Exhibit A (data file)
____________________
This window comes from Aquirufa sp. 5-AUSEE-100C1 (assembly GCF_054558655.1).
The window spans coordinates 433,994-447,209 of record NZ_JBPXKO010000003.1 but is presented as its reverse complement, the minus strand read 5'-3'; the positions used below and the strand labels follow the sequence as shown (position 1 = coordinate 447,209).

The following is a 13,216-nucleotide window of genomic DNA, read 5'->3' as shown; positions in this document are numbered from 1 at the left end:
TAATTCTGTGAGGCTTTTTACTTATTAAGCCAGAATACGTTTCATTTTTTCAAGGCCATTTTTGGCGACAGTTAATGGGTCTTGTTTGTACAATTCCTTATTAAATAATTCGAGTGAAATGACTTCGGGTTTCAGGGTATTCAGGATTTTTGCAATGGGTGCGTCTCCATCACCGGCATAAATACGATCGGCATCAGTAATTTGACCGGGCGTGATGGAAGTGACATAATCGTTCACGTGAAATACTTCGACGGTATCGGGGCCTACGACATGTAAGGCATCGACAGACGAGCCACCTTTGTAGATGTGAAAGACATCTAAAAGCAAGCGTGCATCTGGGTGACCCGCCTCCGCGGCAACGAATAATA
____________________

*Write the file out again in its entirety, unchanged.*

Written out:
This window comes from Aquirufa sp. 5-AUSEE-100C1 (assembly GCF_054558655.1).
The window spans coordinates 433,994-447,209 of record NZ_JBPXKO010000003.1 but is presented as its reverse complement, the minus strand read 5'-3'; the positions used below and the strand labels follow the sequence as shown (position 1 = coordinate 447,209).

The following is a 13,216-nucleotide window of genomic DNA, read 5'->3' as shown; positions in this document are numbered from 1 at the left end:
TAATTCTGTGAGGCTTTTTACTTATTAAGCCAGAATACGTTTCATTTTTTCAAGGCCATTTTTGGCGACAGTTAATGGGTCTTGTTTGTACAATTCCTTATTAAATAATTCGAGTGAAATGACTTCGGGTTTCAGGGTATTCAGGATTTTTGCAATGGGTGCGTCTCCATCACCGGCATAAATACGATCGGCATCAGTAATTTGACCGGGCGTGATGGAAGTGACATAATCGTTCACGTGAAATACTTCGACGGTATCGGGGCCTACGACATGTAAGGCATCGACAGACGAGCCACCTTTGTAGATGTGAAAGACATCTAAAAGCAAGCGTGCATCTGGGTGACCCGCCTCCGCGGCAACGAATAATA